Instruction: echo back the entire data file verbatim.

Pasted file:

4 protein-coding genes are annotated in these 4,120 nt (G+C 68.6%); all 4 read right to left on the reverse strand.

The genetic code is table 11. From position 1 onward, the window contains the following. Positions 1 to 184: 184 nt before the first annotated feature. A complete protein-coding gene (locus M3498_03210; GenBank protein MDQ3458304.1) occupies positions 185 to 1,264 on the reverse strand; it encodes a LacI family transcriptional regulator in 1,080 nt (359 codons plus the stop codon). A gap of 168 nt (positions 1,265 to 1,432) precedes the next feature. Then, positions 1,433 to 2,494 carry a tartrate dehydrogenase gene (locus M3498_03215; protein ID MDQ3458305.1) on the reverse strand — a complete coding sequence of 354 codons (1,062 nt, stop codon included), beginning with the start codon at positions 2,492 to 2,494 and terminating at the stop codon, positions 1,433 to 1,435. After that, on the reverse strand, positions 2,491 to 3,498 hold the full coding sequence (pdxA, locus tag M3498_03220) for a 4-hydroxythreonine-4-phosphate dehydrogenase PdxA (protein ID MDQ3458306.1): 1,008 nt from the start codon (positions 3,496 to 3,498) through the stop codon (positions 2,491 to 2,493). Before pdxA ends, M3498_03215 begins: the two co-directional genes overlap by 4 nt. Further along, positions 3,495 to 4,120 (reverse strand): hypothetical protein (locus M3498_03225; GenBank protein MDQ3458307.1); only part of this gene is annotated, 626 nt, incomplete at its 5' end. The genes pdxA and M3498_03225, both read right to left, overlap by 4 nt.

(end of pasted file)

4 protein-coding genes are annotated in these 4,120 nt (G+C 68.6%); all 4 read right to left on the reverse strand.

The genetic code is table 11. From position 1 onward, the window contains the following. Positions 1 to 184: 184 nt before the first annotated feature. A complete protein-coding gene (locus M3498_03210; GenBank protein MDQ3458304.1) occupies positions 185 to 1,264 on the reverse strand; it encodes a LacI family transcriptional regulator in 1,080 nt (359 codons plus the stop codon). A gap of 168 nt (positions 1,265 to 1,432) precedes the next feature. Then, positions 1,433 to 2,494 carry a tartrate dehydrogenase gene (locus M3498_03215; protein ID MDQ3458305.1) on the reverse strand — a complete coding sequence of 354 codons (1,062 nt, stop codon included), beginning with the start codon at positions 2,492 to 2,494 and terminating at the stop codon, positions 1,433 to 1,435. After that, on the reverse strand, positions 2,491 to 3,498 hold the full coding sequence (pdxA, locus tag M3498_03220) for a 4-hydroxythreonine-4-phosphate dehydrogenase PdxA (protein ID MDQ3458306.1): 1,008 nt from the start codon (positions 3,496 to 3,498) through the stop codon (positions 2,491 to 2,493). Before pdxA ends, M3498_03215 begins: the two co-directional genes overlap by 4 nt. Further along, positions 3,495 to 4,120 (reverse strand): hypothetical protein (locus M3498_03225; GenBank protein MDQ3458307.1); only part of this gene is annotated, 626 nt, incomplete at its 5' end. The genes pdxA and M3498_03225, both read right to left, overlap by 4 nt.